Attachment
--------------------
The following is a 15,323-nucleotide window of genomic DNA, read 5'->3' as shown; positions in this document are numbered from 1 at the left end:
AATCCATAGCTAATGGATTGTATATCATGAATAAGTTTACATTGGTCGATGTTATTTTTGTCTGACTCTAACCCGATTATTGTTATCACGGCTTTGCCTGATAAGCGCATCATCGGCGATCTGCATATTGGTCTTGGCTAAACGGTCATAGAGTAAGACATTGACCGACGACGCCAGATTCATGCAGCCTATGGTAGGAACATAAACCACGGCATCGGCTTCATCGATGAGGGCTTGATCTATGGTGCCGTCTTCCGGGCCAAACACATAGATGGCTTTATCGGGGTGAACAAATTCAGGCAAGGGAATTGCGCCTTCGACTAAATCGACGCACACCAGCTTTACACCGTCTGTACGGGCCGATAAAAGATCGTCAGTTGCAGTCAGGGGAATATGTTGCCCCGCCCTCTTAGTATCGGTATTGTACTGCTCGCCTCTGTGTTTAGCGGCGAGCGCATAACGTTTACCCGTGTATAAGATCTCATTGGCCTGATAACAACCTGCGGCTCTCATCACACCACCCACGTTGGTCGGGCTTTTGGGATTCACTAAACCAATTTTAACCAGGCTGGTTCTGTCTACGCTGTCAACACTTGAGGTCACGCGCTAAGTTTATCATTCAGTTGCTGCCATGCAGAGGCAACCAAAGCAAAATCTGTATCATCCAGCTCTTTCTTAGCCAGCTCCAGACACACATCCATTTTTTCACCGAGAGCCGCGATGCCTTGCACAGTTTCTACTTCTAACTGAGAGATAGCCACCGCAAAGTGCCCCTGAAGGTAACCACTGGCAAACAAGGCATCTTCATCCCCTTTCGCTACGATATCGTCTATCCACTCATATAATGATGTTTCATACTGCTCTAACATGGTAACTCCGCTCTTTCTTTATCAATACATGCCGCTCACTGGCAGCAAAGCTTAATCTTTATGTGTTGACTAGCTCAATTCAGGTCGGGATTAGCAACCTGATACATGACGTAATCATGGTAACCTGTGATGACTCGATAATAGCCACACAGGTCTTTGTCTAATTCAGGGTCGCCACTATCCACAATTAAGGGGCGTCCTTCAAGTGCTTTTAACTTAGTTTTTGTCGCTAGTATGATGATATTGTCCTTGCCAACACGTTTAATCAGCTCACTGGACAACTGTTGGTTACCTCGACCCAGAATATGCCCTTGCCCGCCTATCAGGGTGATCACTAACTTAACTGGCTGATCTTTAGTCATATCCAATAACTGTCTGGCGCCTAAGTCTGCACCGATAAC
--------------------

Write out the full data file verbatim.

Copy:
The following is a 15,323-nucleotide window of genomic DNA, read 5'->3' as shown; positions in this document are numbered from 1 at the left end:
AATCCATAGCTAATGGATTGTATATCATGAATAAGTTTACATTGGTCGATGTTATTTTTGTCTGACTCTAACCCGATTATTGTTATCACGGCTTTGCCTGATAAGCGCATCATCGGCGATCTGCATATTGGTCTTGGCTAAACGGTCATAGAGTAAGACATTGACCGACGACGCCAGATTCATGCAGCCTATGGTAGGAACATAAACCACGGCATCGGCTTCATCGATGAGGGCTTGATCTATGGTGCCGTCTTCCGGGCCAAACACATAGATGGCTTTATCGGGGTGAACAAATTCAGGCAAGGGAATTGCGCCTTCGACTAAATCGACGCACACCAGCTTTACACCGTCTGTACGGGCCGATAAAAGATCGTCAGTTGCAGTCAGGGGAATATGTTGCCCCGCCCTCTTAGTATCGGTATTGTACTGCTCGCCTCTGTGTTTAGCGGCGAGCGCATAACGTTTACCCGTGTATAAGATCTCATTGGCCTGATAACAACCTGCGGCTCTCATCACACCACCCACGTTGGTCGGGCTTTTGGGATTCACTAAACCAATTTTAACCAGGCTGGTTCTGTCTACGCTGTCAACACTTGAGGTCACGCGCTAAGTTTATCATTCAGTTGCTGCCATGCAGAGGCAACCAAAGCAAAATCTGTATCATCCAGCTCTTTCTTAGCCAGCTCCAGACACACATCCATTTTTTCACCGAGAGCCGCGATGCCTTGCACAGTTTCTACTTCTAACTGAGAGATAGCCACCGCAAAGTGCCCCTGAAGGTAACCACTGGCAAACAAGGCATCTTCATCCCCTTTCGCTACGATATCGTCTATCCACTCATATAATGATGTTTCATACTGCTCTAACATGGTAACTCCGCTCTTTCTTTATCAATACATGCCGCTCACTGGCAGCAAAGCTTAATCTTTATGTGTTGACTAGCTCAATTCAGGTCGGGATTAGCAACCTGATACATGACGTAATCATGGTAACCTGTGATGACTCGATAATAGCCACACAGGTCTTTGTCTAATTCAGGGTCGCCACTATCCACAATTAAGGGGCGTCCTTCAAGTGCTTTTAACTTAGTTTTTGTCGCTAGTATGATGATATTGTCCTTGCCAACACGTTTAATCAGCTCACTGGACAACTGTTGGTTACCTCGACCCAGAATATGCCCTTGCCCGCCTATCAGGGTGATCACTAACTTAACTGGCTGATCTTTAGTCATATCCAATAACTGTCTGGCGCCTAAGTCTGCACCGATAAC